Trent Schools

May 28, 2020

Open up the conversation

When talking to your child about the upcoming changes, find a balance between helping your child to understand the situation and not creating undue panic. Talk positively about their return to school and how exciting it will be to reconnect with their friends. To build up the inner excitement of your little one and to continue the conversation each day, you could create a chart to count down the number of days until they return.

  • Ask how your child is feeling about returning to school, accept, validate and normalise their feelings. A positive response would sound like, “you’re right, it is a bit nerve-wracking on your first day back, I feel the same when I have had a long break from work. I bet there are other children feeling exactly the same.”
  • Share story books (e.g. Ruby’s Worry by Tom Percival and Silly Billy by Anthony Browne) with your child which promote discussions about worries. Encourage your child to share any worries with an adult and forward these onto your child’s class teacher.

Manage expectations

Early Years children will need guidance to understand the new school setting. By talking this through in advance it will prevent any surprises which could have resulted in your child feeling confused or scared by the situation. Reassurance will be key as children settle in. To help children feel more comfortable, remind them that there will be lots of familiar faces to welcome them back into school.

  • Explain that your child’s teacher and friends won’t be able to give your child hugs as they welcome them back, even though they would love to! On the other hand, let your child know that there will be lots of air hugs and air high fives instead. Take a look at online videos designed specifically for children, which communicate alternative ways to demonstrate friendships.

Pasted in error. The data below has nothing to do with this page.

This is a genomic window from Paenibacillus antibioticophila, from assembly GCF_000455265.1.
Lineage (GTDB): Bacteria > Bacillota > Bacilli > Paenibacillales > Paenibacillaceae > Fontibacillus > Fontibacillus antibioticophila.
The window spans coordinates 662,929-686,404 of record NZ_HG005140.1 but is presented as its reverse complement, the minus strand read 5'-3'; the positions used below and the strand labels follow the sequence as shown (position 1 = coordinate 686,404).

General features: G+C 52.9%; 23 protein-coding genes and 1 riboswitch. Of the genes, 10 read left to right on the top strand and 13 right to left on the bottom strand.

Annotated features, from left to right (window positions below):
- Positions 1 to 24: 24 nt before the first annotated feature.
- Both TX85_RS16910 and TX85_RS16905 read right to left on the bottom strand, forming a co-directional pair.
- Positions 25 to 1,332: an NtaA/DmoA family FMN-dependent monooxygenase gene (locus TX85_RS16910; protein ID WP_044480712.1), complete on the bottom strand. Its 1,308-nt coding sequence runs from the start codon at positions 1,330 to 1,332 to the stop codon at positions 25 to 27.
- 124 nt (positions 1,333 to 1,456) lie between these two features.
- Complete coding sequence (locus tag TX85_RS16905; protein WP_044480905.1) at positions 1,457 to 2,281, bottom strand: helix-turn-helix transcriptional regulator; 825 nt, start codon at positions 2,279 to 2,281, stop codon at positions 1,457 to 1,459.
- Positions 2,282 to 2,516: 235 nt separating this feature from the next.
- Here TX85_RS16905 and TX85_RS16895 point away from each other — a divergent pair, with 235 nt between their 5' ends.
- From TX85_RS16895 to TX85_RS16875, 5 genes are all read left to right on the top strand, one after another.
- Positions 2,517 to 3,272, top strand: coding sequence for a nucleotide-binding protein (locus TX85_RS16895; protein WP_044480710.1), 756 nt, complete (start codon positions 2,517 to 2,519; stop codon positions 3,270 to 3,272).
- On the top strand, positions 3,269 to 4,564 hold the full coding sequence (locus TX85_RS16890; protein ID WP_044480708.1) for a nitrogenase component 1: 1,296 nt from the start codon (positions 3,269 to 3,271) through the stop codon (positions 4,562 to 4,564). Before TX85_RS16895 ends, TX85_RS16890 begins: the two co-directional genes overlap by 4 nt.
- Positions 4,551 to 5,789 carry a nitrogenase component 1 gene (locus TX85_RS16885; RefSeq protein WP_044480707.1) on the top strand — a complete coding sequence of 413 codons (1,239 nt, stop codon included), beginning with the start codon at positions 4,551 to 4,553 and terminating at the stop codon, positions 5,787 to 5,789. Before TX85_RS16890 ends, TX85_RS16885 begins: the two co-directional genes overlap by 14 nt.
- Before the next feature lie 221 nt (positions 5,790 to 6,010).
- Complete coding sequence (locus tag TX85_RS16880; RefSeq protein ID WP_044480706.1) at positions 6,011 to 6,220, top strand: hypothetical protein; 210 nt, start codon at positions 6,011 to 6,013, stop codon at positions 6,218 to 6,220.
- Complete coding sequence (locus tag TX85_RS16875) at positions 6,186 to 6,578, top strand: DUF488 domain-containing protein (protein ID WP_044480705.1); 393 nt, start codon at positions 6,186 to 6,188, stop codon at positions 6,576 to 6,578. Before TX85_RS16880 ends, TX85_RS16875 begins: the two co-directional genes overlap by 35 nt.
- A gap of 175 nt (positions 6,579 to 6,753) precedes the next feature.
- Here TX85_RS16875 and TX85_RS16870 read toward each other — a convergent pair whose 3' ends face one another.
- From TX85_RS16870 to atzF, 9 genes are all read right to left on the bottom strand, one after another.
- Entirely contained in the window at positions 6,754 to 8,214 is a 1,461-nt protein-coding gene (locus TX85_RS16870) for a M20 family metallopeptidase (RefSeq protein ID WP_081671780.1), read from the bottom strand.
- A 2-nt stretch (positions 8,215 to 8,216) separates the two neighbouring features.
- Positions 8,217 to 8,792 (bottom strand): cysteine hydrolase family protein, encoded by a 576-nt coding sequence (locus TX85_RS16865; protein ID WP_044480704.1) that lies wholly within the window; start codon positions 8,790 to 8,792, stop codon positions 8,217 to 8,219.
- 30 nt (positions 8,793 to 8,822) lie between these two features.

• Talk to your child about the new systems that are going to be in place at school and explain why the changes have been required, e.g. how drop-off and collection time will be a little different to what they are used to.
  • Remind your child about social distancing and let them know that there will be lots of markings on the floor to help them with this. Reassure your child that they will still be able to play with their friends (within their ‘social bubble’ but that they will need to sit a bit further away than usual).

Daily routines

The familiarity of a routine does wonders for children, it provides them with a sense of control as well as satisfaction when completing each stage. There are also numerous benefits for the whole family when a routine that encompasses other family members is established.

  • Re-establish a good bedtime routine if things have become a little more relaxed over the lockdown period.
  • Encourage your child to wash their hands effectively at frequent intervals and before key moments such as lunchtime. Remind them that they will be asked to wash their hands regularly throughout the day at school. There are lots of songs and rhymes online to help with this, for example – NHS hand washing song.
  • Establish a routine ‘family feedback’ time which is a chance for everyone to share any worries from their day, as well as the fun things that went on.

Throughout this journey, everything you can do to make things feel familiar will go a long way for your child’s well-being. The focus on learning at this age will still be fun and include activities such as outdoor adventures as schools continue to lay the essential foundations to a lifelong love of learning.

At The Elms, we have a limited number of Reception places for September 2020. Find out more about joining us in Reception for an excellent independent education.